Thanks for reading. Please lead quietly. Use your non-dominant hand.

P.S. If you find that any of the links are flawed, I blame my left hand.

Tuesday, September 18, 2007

The Magic of Great Leadership

Are great leaders magicians. I vote yes.

You will agree when you read the insight of business coach and speaker Anna Farmery in a recent post on her
Engaging Brand blog.

Great magicians must work hard at their craft, engage the audience, use ingenuity, respect their values. Just like great magicians, great leaders must also work hard at their craft.

Please read Anna's post. Are you a working on your craft?

Thanks for reading. Please lead quietly.

Monday, September 10, 2007

Build Community - Start simply with smiles and thanks

Good leaders build community. Building community is hard. However, it is easy to start quietly and simply with thanks and smiles.

In a recent post at Slow Leadership, Carmine Coyote wrote about The Power of Gratitude. The post suggest that gratitude is a "major constituent in the glue that holds together groups of all sizes, from a few friends to society as a whole."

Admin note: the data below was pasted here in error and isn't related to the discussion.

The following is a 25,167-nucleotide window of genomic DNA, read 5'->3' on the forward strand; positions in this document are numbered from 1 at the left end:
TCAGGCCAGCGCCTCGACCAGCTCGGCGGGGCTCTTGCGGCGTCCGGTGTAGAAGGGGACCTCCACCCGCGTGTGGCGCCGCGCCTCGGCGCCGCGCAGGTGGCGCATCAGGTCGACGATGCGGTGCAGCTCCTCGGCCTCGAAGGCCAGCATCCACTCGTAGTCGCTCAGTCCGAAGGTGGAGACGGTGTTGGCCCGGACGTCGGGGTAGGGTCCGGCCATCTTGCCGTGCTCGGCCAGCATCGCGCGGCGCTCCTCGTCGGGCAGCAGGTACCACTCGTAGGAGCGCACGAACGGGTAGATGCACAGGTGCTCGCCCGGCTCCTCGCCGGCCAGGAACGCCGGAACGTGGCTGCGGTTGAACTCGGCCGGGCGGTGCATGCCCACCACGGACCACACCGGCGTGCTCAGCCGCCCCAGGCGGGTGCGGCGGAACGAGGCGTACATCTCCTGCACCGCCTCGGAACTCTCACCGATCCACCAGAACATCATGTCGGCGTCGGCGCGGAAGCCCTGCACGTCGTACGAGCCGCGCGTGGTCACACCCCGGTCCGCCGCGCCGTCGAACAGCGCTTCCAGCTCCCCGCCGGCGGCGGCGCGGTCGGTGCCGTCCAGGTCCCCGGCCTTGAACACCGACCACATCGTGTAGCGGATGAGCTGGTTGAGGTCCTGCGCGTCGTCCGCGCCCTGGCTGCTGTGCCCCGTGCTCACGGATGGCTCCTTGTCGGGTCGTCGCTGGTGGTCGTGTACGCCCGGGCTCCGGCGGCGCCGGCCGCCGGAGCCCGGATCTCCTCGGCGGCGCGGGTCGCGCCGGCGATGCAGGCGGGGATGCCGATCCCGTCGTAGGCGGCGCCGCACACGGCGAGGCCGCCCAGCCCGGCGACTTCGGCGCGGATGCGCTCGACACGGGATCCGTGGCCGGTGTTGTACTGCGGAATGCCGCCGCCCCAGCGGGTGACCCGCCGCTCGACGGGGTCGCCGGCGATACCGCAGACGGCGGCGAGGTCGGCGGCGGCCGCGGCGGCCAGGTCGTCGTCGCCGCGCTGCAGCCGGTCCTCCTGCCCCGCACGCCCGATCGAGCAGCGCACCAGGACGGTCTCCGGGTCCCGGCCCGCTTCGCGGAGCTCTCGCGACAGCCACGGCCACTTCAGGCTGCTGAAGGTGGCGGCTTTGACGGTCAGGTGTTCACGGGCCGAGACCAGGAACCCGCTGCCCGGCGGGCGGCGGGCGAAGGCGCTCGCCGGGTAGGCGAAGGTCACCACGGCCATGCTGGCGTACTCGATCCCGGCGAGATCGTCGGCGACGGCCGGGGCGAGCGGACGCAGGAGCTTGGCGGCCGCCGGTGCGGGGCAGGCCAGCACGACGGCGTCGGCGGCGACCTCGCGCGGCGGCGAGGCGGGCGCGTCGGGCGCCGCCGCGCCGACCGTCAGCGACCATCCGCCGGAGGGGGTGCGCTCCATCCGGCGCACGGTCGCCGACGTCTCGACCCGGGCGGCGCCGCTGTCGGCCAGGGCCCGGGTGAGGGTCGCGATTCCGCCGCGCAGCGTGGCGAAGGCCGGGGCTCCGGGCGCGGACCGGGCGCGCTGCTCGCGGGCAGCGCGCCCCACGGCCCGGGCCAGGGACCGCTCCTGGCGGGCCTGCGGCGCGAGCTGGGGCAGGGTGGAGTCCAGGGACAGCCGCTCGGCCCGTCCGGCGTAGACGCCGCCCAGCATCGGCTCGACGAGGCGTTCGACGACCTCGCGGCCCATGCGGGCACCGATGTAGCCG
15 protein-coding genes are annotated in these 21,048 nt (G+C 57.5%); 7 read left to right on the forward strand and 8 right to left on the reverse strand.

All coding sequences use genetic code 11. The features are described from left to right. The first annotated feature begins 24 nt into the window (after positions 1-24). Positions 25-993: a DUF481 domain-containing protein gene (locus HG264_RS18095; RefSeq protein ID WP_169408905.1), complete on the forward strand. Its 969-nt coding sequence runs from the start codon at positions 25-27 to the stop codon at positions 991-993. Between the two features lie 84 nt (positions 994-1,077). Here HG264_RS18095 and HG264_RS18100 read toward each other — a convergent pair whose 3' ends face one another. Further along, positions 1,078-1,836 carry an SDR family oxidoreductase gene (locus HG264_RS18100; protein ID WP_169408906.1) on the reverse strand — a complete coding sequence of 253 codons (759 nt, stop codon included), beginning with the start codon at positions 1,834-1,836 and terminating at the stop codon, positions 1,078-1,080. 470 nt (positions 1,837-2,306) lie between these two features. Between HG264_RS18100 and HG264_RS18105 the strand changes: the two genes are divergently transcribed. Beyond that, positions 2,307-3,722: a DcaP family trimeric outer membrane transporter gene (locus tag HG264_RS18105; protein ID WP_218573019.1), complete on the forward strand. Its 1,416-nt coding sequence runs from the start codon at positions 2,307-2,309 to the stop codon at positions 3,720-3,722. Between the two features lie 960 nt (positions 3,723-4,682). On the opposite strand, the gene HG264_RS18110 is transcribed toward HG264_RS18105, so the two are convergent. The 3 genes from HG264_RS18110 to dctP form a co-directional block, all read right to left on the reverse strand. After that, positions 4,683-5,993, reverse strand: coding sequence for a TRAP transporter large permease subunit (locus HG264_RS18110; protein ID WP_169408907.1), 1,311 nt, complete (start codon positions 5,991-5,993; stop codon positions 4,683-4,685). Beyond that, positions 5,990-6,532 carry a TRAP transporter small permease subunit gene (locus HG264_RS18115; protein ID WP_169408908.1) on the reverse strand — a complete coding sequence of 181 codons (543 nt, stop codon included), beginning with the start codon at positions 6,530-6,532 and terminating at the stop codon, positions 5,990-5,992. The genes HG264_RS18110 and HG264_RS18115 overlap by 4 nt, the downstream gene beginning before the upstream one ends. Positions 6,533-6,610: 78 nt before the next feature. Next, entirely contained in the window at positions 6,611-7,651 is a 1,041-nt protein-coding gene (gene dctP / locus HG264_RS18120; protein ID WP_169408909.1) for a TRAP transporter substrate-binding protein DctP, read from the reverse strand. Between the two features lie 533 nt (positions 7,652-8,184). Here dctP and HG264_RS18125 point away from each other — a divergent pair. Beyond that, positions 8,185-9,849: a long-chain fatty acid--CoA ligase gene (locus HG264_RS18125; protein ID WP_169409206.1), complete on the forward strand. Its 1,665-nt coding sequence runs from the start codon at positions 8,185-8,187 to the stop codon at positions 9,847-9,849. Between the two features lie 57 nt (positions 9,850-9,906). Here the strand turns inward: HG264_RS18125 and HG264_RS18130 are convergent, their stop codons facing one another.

This definition places gratitude, which generally starts out with a simple thank you, in a very exalted role. You might debate as to whether gratitude is more or less important than honesty, trust, or service in building community. However, we can immediately agree there is nothing easier than a simple "thank you."

Nothing easier than a simple thank you, except for a simple smile.

A Smile Costs Nothing,
but gives much.
It enriches those who receive
without making poorer those who give.
It takes but a moment
but the memory of it sometimes lasts forever.
None is so rich and mighty
that he can get along without it,
and none is so poor that he cannot
be made rich by it.

A Smile creates happiness in the home,
fosters goodwill in business,
and is the countersign of friendship.
A smile brings rest to the weary,
cheer to the discouraged,
sunshine to the sad,
and it is nature's best antidote for

Yet it cannot be bought, begged, borrowed or stolen,
for it is something that is of no value to anyone
until it is
given away.

Some people are too tired to give you a smile,
Give them one of yours,
as none needs a smile so much
as he
who has no more to give.